Silver farthing of Edward I
Plantagenet, struck around 1280
Found during archaeological excavations in the Brooks area of Winchester in 1967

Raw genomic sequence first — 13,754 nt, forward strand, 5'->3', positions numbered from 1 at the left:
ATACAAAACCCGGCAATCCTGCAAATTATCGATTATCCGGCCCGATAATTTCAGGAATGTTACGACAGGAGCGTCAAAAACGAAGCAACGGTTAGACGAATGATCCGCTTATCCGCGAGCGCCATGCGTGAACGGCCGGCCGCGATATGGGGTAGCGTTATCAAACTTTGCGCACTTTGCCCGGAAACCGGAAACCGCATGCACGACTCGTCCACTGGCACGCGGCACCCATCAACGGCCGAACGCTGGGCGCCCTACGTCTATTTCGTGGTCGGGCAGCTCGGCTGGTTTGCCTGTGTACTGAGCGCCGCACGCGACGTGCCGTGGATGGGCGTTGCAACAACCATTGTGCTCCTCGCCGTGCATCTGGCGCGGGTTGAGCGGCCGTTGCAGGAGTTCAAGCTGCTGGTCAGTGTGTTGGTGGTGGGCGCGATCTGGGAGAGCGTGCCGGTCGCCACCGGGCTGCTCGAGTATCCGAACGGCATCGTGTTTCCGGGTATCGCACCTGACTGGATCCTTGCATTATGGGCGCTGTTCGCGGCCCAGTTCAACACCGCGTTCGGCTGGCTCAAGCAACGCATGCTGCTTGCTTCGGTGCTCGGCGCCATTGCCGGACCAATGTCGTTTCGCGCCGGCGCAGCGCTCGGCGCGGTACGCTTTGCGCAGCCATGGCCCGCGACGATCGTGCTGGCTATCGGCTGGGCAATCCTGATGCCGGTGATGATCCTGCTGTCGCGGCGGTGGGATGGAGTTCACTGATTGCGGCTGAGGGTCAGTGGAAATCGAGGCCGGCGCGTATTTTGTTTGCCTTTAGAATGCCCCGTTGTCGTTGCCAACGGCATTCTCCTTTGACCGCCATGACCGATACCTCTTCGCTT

In 1279 Edward I decided to introduce a totally new coinage both in style and denomination. As well as pennies, struck farthings and halfpennies were issued, which did away with the inconvenience of having to cut pennies into halves and quarters. These lower denominations facilitated trade. The number of mints was reduced to just twelve nationwide, Winchester mint disappearing after nearly 400 years of activity. This farthing was minted in London - the reverse inscription reading LONDONIENSIS. The moneyer's name also disappears from coins at this time, quality control being maintained by the means of the privy mark, a small detail that linked the coin to a particular die and moneyer.